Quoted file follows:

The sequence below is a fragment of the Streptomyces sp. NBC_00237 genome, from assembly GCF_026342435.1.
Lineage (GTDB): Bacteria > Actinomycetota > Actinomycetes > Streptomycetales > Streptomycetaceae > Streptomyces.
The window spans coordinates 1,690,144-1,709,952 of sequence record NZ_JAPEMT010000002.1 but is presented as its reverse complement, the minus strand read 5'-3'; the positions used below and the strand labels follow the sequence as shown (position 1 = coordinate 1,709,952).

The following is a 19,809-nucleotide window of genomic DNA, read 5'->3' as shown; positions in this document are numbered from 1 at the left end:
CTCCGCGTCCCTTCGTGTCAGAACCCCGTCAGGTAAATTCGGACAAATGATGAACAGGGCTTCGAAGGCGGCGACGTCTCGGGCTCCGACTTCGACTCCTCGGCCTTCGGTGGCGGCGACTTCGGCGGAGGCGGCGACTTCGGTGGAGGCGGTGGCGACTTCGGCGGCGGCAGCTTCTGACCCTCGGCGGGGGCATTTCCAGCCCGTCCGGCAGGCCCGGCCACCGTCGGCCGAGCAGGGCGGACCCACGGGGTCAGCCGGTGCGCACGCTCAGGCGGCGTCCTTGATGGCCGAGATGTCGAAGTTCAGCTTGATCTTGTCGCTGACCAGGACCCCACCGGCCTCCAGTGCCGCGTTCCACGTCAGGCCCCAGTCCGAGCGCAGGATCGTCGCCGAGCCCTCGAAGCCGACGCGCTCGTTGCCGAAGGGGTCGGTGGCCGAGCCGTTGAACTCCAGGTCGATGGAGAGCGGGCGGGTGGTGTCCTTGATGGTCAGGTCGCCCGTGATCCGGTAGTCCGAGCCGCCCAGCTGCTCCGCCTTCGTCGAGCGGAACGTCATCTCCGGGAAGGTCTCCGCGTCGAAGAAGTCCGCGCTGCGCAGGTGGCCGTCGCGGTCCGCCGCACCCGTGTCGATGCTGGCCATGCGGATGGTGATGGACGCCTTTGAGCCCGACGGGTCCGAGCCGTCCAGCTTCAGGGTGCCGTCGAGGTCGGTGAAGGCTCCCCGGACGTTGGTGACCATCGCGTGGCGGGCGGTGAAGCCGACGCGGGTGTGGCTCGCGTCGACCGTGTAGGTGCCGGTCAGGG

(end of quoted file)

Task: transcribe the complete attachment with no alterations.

The sequence below is a fragment of the Streptomyces sp. NBC_00237 genome, from assembly GCF_026342435.1.
Lineage (GTDB): Bacteria > Actinomycetota > Actinomycetes > Streptomycetales > Streptomycetaceae > Streptomyces.
The window spans coordinates 1,690,144-1,709,952 of sequence record NZ_JAPEMT010000002.1 but is presented as its reverse complement, the minus strand read 5'-3'; the positions used below and the strand labels follow the sequence as shown (position 1 = coordinate 1,709,952).

The following is a 19,809-nucleotide window of genomic DNA, read 5'->3' as shown; positions in this document are numbered from 1 at the left end:
CTCCGCGTCCCTTCGTGTCAGAACCCCGTCAGGTAAATTCGGACAAATGATGAACAGGGCTTCGAAGGCGGCGACGTCTCGGGCTCCGACTTCGACTCCTCGGCCTTCGGTGGCGGCGACTTCGGCGGAGGCGGCGACTTCGGTGGAGGCGGTGGCGACTTCGGCGGCGGCAGCTTCTGACCCTCGGCGGGGGCATTTCCAGCCCGTCCGGCAGGCCCGGCCACCGTCGGCCGAGCAGGGCGGACCCACGGGGTCAGCCGGTGCGCACGCTCAGGCGGCGTCCTTGATGGCCGAGATGTCGAAGTTCAGCTTGATCTTGTCGCTGACCAGGACCCCACCGGCCTCCAGTGCCGCGTTCCACGTCAGGCCCCAGTCCGAGCGCAGGATCGTCGCCGAGCCCTCGAAGCCGACGCGCTCGTTGCCGAAGGGGTCGGTGGCCGAGCCGTTGAACTCCAGGTCGATGGAGAGCGGGCGGGTGGTGTCCTTGATGGTCAGGTCGCCCGTGATCCGGTAGTCCGAGCCGCCCAGCTGCTCCGCCTTCGTCGAGCGGAACGTCATCTCCGGGAAGGTCTCCGCGTCGAAGAAGTCCGCGCTGCGCAGGTGGCCGTCGCGGTCCGCCGCACCCGTGTCGATGCTGGCCATGCGGATGGTGATGGACGCCTTTGAGCCCGACGGGTCCGAGCCGTCCAGCTTCAGGGTGCCGTCGAGGTCGGTGAAGGCTCCCCGGACGTTGGTGACCATCGCGTGGCGGGCGGTGAAGCCGACGCGGGTGTGGCTCGCGTCGACCGTGTAGGTGCCGGTCAGGG